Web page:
One thing I’ve tried to do this year is to read and listen to things from outside the field of design. A desire to get different peoples perspectives on things. What’s been most interesting about this has been the parallels I've drawn between the types of discussions that go on in each field. Be it a blog, talk or interview; they often look similar:
- Designers talk to other designers and frame things as ‘design issues’.
- Marketers talk to other marketers and frame things as ‘marketing issues’.
- Sales people talk to other sales people and frame things as ‘sales issues’.
More often than not, there’s sizeable overlap between each of these issues. Sometimes they’re the same issue. But how they’re interpreted often depends on who’s looking at them.
Here’s an interesting talk from two notable people in the field of software development.
To any non-developer, it surely must be a domain that is full of robotic-like logicians who are only concerned with computer code and not the human needs, right?
Two of the illustrative examples in the video (one about communication, one about two types of ‘process’) could easily find their way into any ‘design’ talk. One of the most fascinating things I’ve observed about the software developer community is how progressive they have been in fostering better team collaboration and breaking conventions of project management. Something other fields should envy. Even when the community gets perhaps over-excited by a new methodology that appears to work – be it Agile or scrum – they’re often the first people go back and question it. Is still relevant? Does it still work? How could we do things even better?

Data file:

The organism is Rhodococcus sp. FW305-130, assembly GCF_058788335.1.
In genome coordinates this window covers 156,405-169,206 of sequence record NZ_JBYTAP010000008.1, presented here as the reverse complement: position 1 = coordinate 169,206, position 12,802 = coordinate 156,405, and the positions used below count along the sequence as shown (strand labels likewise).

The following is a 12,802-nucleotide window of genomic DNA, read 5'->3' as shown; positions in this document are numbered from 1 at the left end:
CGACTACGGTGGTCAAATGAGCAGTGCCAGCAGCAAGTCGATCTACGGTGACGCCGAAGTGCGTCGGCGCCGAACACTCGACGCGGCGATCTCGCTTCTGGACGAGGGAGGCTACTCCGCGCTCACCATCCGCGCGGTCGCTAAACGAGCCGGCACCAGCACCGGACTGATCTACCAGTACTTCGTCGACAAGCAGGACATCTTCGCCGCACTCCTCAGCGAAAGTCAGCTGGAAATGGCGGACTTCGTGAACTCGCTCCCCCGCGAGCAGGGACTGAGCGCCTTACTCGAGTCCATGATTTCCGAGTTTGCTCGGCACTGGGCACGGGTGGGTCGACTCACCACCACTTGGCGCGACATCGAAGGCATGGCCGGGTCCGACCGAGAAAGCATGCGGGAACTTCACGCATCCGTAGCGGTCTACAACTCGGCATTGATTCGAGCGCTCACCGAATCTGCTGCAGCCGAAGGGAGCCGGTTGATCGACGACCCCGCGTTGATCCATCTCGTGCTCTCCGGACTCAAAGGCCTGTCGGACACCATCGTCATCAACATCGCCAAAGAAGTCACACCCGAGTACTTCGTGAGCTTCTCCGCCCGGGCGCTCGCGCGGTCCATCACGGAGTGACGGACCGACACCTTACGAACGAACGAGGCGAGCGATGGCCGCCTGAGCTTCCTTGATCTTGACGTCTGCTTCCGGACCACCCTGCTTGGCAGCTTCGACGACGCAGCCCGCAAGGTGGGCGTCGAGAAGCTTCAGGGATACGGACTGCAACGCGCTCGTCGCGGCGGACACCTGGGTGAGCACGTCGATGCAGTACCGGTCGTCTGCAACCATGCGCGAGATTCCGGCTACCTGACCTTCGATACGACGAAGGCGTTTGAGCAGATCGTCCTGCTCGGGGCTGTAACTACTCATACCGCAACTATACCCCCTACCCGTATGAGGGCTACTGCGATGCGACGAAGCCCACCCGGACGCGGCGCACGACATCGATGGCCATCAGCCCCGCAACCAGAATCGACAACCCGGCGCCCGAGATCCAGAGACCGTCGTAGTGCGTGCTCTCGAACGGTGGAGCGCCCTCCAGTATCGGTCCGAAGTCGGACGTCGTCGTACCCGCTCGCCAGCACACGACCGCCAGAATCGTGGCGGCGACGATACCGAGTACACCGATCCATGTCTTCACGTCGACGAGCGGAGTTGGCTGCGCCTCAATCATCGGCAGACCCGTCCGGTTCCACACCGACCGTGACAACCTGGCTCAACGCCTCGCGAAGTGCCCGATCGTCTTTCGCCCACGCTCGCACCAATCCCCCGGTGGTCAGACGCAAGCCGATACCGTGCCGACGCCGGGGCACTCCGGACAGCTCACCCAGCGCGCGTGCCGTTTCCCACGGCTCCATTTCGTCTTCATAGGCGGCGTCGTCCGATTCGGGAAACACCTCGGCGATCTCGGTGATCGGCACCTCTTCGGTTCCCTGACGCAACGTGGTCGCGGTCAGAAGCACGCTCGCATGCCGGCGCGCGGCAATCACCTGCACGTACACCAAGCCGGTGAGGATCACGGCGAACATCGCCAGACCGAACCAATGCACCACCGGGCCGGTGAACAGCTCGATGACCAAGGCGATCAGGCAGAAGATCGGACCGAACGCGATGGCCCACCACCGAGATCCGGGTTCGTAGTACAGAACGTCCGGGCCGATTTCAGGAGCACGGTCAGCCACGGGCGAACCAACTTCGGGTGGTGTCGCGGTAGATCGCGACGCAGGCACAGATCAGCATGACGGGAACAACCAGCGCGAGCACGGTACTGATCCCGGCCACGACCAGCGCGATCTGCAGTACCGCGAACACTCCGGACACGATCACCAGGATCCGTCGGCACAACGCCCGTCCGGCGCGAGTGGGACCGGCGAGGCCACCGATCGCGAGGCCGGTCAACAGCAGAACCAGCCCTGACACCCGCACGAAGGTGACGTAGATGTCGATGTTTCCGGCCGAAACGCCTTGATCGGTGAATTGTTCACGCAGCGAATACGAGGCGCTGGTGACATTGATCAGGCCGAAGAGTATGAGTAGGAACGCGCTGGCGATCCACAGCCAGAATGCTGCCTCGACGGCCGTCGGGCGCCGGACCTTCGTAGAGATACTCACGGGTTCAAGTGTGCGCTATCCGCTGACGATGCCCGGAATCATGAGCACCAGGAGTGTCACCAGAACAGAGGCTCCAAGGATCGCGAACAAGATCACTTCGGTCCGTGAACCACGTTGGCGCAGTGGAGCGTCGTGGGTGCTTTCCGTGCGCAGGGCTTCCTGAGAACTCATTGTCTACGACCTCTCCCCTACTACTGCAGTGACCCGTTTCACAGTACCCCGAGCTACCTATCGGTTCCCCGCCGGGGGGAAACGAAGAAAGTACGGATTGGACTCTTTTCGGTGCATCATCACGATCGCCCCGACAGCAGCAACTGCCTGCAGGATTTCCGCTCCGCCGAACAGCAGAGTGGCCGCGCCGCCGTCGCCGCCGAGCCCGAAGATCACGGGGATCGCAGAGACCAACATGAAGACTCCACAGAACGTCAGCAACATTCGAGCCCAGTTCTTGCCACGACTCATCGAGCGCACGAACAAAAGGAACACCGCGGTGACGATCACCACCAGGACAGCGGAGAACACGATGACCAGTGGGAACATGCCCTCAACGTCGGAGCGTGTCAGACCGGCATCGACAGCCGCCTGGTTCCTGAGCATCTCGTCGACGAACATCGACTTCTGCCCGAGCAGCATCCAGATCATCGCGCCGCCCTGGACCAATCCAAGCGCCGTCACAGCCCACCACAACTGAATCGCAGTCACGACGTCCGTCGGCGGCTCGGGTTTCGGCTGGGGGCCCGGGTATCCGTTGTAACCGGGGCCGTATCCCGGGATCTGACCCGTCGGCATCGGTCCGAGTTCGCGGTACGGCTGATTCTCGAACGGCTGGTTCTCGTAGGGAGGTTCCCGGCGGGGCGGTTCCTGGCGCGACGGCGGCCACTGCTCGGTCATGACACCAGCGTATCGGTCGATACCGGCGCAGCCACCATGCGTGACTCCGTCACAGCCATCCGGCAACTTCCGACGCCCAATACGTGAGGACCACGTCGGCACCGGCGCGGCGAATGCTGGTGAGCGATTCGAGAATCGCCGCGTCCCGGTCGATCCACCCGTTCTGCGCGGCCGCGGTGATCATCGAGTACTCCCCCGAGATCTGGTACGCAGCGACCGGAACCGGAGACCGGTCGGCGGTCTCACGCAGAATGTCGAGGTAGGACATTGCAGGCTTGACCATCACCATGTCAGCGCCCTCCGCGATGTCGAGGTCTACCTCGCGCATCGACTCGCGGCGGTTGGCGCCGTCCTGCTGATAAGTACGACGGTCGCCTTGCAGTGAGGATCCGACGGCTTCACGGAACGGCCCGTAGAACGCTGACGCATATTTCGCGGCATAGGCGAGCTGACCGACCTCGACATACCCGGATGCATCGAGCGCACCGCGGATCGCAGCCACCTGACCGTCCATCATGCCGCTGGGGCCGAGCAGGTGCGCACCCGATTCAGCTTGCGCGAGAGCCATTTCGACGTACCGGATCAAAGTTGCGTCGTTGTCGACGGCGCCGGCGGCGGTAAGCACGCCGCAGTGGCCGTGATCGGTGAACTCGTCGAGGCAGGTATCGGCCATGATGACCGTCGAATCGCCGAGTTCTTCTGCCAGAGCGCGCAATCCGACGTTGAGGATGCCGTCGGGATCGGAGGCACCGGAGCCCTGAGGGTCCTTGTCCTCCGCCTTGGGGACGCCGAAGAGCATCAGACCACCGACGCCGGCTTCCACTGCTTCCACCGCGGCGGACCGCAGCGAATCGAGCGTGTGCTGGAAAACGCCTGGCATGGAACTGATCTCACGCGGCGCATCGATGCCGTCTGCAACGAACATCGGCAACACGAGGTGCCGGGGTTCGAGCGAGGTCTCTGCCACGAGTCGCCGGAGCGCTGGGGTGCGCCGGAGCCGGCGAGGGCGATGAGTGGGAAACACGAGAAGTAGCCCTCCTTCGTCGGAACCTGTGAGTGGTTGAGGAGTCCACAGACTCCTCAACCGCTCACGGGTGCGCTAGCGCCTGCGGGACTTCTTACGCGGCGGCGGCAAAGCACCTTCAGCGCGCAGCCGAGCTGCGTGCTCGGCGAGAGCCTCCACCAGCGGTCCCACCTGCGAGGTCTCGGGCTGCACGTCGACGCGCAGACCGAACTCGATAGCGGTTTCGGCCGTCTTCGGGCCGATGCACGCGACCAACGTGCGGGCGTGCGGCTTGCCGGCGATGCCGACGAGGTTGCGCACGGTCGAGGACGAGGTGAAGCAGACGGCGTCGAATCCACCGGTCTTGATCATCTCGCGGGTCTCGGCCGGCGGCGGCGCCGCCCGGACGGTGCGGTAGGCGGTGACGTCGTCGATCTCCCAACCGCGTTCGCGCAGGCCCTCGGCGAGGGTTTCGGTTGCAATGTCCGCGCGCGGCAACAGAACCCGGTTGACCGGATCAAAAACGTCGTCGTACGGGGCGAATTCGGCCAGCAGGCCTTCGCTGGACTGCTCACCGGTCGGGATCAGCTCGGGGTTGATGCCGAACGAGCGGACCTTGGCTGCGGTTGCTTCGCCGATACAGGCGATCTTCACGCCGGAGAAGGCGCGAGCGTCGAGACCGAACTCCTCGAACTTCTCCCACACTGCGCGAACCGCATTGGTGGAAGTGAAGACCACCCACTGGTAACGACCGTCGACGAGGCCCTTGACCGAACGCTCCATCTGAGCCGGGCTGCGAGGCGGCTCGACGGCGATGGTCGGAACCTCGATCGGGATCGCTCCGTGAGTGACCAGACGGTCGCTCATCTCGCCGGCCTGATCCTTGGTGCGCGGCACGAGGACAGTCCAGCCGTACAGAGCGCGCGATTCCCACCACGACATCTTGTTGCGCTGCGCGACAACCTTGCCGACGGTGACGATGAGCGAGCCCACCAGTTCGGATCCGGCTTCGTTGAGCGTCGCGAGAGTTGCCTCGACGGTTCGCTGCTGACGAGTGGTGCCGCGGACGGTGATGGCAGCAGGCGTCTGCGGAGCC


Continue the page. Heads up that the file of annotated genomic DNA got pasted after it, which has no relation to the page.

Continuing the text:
One of the most pragmatic descriptions of software I’ve heard someone say was: “Software is a new type of building material that we’re still trying to figure out how it works. The beauty is that it can be both wrong and changed.”
The last part of that quote sums up perfectly the rationale behind methodologies like Agile. Planning, especially for big, challenging projects, is useful. But the plan itself useless. It always changes. Scope creep. Shifting requirements. Competitor activity. Whatever it is, it changes the original plan. Admitting this allows teams to remove the shackles of the 'planning fallacy' and operate appropriately. We should expect the plan to change all the time. So let’s proceed regardless and course correct as we go.